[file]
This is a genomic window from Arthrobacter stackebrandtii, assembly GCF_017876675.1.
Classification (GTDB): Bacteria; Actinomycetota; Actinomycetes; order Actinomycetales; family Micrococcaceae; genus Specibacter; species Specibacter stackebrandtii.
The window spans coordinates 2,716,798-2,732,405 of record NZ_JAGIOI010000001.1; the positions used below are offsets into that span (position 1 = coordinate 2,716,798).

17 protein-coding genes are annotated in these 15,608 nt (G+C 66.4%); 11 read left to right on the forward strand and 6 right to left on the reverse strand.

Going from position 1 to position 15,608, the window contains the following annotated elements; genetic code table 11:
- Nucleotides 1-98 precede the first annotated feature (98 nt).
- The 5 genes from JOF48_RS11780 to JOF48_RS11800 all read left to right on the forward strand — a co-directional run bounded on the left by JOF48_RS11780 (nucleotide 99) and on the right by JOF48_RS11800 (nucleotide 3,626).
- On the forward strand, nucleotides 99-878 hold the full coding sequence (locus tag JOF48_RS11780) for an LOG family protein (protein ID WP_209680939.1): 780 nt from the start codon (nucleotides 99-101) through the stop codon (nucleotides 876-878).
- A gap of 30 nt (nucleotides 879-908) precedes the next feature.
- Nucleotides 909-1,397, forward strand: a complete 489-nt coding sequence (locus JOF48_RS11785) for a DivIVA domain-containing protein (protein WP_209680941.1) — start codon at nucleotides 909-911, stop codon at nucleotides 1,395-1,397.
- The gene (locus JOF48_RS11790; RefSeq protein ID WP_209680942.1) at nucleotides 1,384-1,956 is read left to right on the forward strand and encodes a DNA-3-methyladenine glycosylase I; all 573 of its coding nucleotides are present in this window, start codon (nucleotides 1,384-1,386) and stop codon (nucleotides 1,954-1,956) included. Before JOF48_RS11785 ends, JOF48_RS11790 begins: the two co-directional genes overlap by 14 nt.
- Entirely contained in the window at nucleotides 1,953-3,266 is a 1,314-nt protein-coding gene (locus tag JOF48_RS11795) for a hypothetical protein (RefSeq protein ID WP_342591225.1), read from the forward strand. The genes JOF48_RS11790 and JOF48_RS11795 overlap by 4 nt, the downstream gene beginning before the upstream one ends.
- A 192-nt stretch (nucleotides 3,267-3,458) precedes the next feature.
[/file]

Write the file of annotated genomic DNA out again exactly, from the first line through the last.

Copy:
This is a genomic window from Arthrobacter stackebrandtii, assembly GCF_017876675.1.
Classification (GTDB): Bacteria; Actinomycetota; Actinomycetes; order Actinomycetales; family Micrococcaceae; genus Specibacter; species Specibacter stackebrandtii.
The window spans coordinates 2,716,798-2,732,405 of record NZ_JAGIOI010000001.1; the positions used below are offsets into that span (position 1 = coordinate 2,716,798).

17 protein-coding genes are annotated in these 15,608 nt (G+C 66.4%); 11 read left to right on the forward strand and 6 right to left on the reverse strand.

Going from position 1 to position 15,608, the window contains the following annotated elements; genetic code table 11:
- Nucleotides 1-98 precede the first annotated feature (98 nt).
- The 5 genes from JOF48_RS11780 to JOF48_RS11800 all read left to right on the forward strand — a co-directional run bounded on the left by JOF48_RS11780 (nucleotide 99) and on the right by JOF48_RS11800 (nucleotide 3,626).
- On the forward strand, nucleotides 99-878 hold the full coding sequence (locus tag JOF48_RS11780) for an LOG family protein (protein ID WP_209680939.1): 780 nt from the start codon (nucleotides 99-101) through the stop codon (nucleotides 876-878).
- A gap of 30 nt (nucleotides 879-908) precedes the next feature.
- Nucleotides 909-1,397, forward strand: a complete 489-nt coding sequence (locus JOF48_RS11785) for a DivIVA domain-containing protein (protein WP_209680941.1) — start codon at nucleotides 909-911, stop codon at nucleotides 1,395-1,397.
- The gene (locus JOF48_RS11790; RefSeq protein ID WP_209680942.1) at nucleotides 1,384-1,956 is read left to right on the forward strand and encodes a DNA-3-methyladenine glycosylase I; all 573 of its coding nucleotides are present in this window, start codon (nucleotides 1,384-1,386) and stop codon (nucleotides 1,954-1,956) included. Before JOF48_RS11785 ends, JOF48_RS11790 begins: the two co-directional genes overlap by 14 nt.
- Entirely contained in the window at nucleotides 1,953-3,266 is a 1,314-nt protein-coding gene (locus tag JOF48_RS11795) for a hypothetical protein (RefSeq protein ID WP_342591225.1), read from the forward strand. The genes JOF48_RS11790 and JOF48_RS11795 overlap by 4 nt, the downstream gene beginning before the upstream one ends.
- A 192-nt stretch (nucleotides 3,267-3,458) precedes the next feature.